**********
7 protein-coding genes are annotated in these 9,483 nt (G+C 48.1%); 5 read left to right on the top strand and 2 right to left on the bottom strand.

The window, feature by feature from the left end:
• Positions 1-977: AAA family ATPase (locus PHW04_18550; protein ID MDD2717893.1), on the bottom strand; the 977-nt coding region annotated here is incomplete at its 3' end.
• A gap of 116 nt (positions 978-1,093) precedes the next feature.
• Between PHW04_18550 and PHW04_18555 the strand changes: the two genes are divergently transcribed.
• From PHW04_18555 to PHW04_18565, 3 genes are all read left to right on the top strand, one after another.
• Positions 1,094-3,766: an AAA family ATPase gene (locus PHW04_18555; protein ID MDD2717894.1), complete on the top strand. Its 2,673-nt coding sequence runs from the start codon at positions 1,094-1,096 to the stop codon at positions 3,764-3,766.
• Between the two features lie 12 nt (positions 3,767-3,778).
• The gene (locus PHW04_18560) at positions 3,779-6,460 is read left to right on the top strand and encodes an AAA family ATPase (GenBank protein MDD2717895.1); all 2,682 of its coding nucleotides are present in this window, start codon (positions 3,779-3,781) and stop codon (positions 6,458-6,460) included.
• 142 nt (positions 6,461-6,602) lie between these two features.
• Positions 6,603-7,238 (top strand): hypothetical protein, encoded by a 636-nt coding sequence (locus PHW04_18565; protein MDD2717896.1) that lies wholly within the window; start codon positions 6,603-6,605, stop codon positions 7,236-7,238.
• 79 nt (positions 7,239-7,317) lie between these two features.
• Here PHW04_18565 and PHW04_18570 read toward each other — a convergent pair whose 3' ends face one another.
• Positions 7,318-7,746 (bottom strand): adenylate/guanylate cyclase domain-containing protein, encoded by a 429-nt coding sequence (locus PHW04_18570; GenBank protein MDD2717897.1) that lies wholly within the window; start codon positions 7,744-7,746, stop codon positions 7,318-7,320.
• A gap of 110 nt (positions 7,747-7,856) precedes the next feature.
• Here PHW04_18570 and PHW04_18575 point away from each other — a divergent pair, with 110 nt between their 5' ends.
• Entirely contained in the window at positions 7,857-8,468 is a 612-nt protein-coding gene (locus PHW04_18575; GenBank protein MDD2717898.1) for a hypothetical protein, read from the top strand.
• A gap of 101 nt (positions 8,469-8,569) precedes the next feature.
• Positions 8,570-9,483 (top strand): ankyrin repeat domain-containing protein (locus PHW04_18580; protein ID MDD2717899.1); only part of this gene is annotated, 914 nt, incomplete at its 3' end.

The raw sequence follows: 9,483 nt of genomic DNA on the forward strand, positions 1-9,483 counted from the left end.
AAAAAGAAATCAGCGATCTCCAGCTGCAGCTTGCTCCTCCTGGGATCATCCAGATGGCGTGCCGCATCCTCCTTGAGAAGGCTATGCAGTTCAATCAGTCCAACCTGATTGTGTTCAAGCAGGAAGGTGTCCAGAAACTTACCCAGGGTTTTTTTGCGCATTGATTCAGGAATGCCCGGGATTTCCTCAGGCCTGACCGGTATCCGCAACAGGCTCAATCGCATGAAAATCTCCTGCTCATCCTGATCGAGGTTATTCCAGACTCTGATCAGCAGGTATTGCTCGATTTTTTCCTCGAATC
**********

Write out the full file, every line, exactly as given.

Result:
7 protein-coding genes are annotated in these 9,483 nt (G+C 48.1%); 5 read left to right on the top strand and 2 right to left on the bottom strand.

The window, feature by feature from the left end:
• Positions 1-977: AAA family ATPase (locus PHW04_18550; protein ID MDD2717893.1), on the bottom strand; the 977-nt coding region annotated here is incomplete at its 3' end.
• A gap of 116 nt (positions 978-1,093) precedes the next feature.
• Between PHW04_18550 and PHW04_18555 the strand changes: the two genes are divergently transcribed.
• From PHW04_18555 to PHW04_18565, 3 genes are all read left to right on the top strand, one after another.
• Positions 1,094-3,766: an AAA family ATPase gene (locus PHW04_18555; protein ID MDD2717894.1), complete on the top strand. Its 2,673-nt coding sequence runs from the start codon at positions 1,094-1,096 to the stop codon at positions 3,764-3,766.
• Between the two features lie 12 nt (positions 3,767-3,778).
• The gene (locus PHW04_18560) at positions 3,779-6,460 is read left to right on the top strand and encodes an AAA family ATPase (GenBank protein MDD2717895.1); all 2,682 of its coding nucleotides are present in this window, start codon (positions 3,779-3,781) and stop codon (positions 6,458-6,460) included.
• 142 nt (positions 6,461-6,602) lie between these two features.
• Positions 6,603-7,238 (top strand): hypothetical protein, encoded by a 636-nt coding sequence (locus PHW04_18565; protein MDD2717896.1) that lies wholly within the window; start codon positions 6,603-6,605, stop codon positions 7,236-7,238.
• 79 nt (positions 7,239-7,317) lie between these two features.
• Here PHW04_18565 and PHW04_18570 read toward each other — a convergent pair whose 3' ends face one another.
• Positions 7,318-7,746 (bottom strand): adenylate/guanylate cyclase domain-containing protein, encoded by a 429-nt coding sequence (locus PHW04_18570; GenBank protein MDD2717897.1) that lies wholly within the window; start codon positions 7,744-7,746, stop codon positions 7,318-7,320.
• A gap of 110 nt (positions 7,747-7,856) precedes the next feature.
• Here PHW04_18570 and PHW04_18575 point away from each other — a divergent pair, with 110 nt between their 5' ends.
• Entirely contained in the window at positions 7,857-8,468 is a 612-nt protein-coding gene (locus PHW04_18575; GenBank protein MDD2717898.1) for a hypothetical protein, read from the top strand.
• A gap of 101 nt (positions 8,469-8,569) precedes the next feature.
• Positions 8,570-9,483 (top strand): ankyrin repeat domain-containing protein (locus PHW04_18580; protein ID MDD2717899.1); only part of this gene is annotated, 914 nt, incomplete at its 3' end.

The raw sequence follows: 9,483 nt of genomic DNA on the forward strand, positions 1-9,483 counted from the left end.
AAAAAGAAATCAGCGATCTCCAGCTGCAGCTTGCTCCTCCTGGGATCATCCAGATGGCGTGCCGCATCCTCCTTGAGAAGGCTATGCAGTTCAATCAGTCCAACCTGATTGTGTTCAAGCAGGAAGGTGTCCAGAAACTTACCCAGGGTTTTTTTGCGCATTGATTCAGGAATGCCCGGGATTTCCTCAGGCCTGACCGGTATCCGCAACAGGCTCAATCGCATGAAAATCTCCTGCTCATCCTGATCGAGGTTATTCCAGACTCTGATCAGCAGGTATTGCTCGATTTTTTCCTCGAATC